Laparoscopy is a reliable imaging method to examine the liver. However, due to the limited field of view,
a lot of experience is required from the surgeon to interpret the observed anatomy. Reconstruction of organ
surfaces provide valuable additional information to the surgeon for a reliable diagnosis. Without an additional
external tracking system the structure can be recovered from feature correspondences between different frames.
In laparoscopic images blurred frames, specular reflections and inhomogeneous illumination make feature tracking
a challenging task. We propose an ego-motion estimation system for minimal invasive laparoscopy that can cope
with specular reflection, inhomogeneous illumination and blurred frames.
To obtain robust feature correspondence, the approach combines SIFT and specular reflection segmentation with
a multi-frame tracking scheme. The calibrated five-point algorithm is used with the MSAC robust estimator to
compute the motion of the endoscope from multi-frame correspondence.
The algorithm is evaluated using endoscopic videos of a phantom. The small incisions and the rigid endoscope
limit the motion in minimal invasive laparoscopy. These limitations are considered in our evaluation and are
used to analyze the accuracy of pose estimation that can be achieved by our approach. The endoscope is moved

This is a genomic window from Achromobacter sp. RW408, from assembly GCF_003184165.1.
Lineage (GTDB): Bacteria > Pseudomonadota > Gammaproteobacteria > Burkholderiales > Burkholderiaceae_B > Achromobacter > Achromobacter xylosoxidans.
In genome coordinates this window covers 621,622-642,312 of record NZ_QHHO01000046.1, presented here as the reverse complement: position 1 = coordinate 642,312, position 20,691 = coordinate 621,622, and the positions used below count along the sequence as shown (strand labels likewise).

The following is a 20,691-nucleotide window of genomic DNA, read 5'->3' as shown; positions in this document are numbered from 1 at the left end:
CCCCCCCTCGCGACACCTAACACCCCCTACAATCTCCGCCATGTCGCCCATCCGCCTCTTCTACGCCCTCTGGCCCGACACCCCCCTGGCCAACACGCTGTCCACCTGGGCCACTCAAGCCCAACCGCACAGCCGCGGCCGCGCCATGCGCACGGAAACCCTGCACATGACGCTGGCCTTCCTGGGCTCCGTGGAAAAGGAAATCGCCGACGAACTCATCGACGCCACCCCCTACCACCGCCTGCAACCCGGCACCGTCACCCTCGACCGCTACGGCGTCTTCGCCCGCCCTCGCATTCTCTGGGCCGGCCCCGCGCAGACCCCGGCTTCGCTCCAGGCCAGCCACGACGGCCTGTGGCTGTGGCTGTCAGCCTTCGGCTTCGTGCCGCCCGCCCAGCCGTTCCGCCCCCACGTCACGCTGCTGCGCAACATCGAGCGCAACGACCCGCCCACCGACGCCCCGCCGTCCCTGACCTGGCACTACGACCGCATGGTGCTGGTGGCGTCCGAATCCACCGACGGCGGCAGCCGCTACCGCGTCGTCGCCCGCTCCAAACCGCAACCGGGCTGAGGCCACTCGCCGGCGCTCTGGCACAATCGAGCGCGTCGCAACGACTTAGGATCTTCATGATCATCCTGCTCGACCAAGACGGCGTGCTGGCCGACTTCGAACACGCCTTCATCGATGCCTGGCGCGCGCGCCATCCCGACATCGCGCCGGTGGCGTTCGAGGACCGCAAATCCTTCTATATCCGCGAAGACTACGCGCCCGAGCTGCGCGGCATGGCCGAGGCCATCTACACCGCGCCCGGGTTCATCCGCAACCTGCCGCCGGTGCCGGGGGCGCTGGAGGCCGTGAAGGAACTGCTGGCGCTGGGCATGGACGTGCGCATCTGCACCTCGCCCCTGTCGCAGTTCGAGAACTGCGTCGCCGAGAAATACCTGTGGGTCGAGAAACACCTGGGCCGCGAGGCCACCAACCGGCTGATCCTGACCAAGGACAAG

by a robotic system and the ground truth motion is recorded.
The evaluation on typical endoscopic motion gives precise results and demonstrates the practicability of the
proposed pose estimation system.
Motion estimation based on point correspondences in two views is a classic problem in computer vision. In the
field of laparoscopic video sequences - even with state of the art algorithms - a stable motion estimation can not
be guaranteed generally. Typically, a video from a laparoscopic surgery contains sequences where the surgeon
barely moves the endoscope. Such restricted movement causes a small ratio between baseline and distance
leading to unstable estimation results. Exploiting the fact that the entire sequence is known a priori, we propose
an algorithm for keyframe selection in a sequence of images. The key idea can be expressed as follows: if all
combination of frames in a sequence are scored, the optimal solution can be described as a weighted directed
graph problem. We adapt the widely known Dijkstras Algorithm to find the best selection of frames.1 The
framework for keyframe selection can be used universally to find the best combination of frames for any reliable
scoring function. For instance, forward motion ensures the most accurate camera position estimation, whereas
sideward motion is preferred in the sense of reconstruction. Based on the distribution and the disparity of
point correspondences, we propose a scoring function which is capable of detecting poorly conditioned pairs of
frames. We demonstrate the potential of the algorithm focusing on accurate camera positions. A robot system
provides ground truth data. The environment in laparoscopic videos is reflected by an industrial endoscope and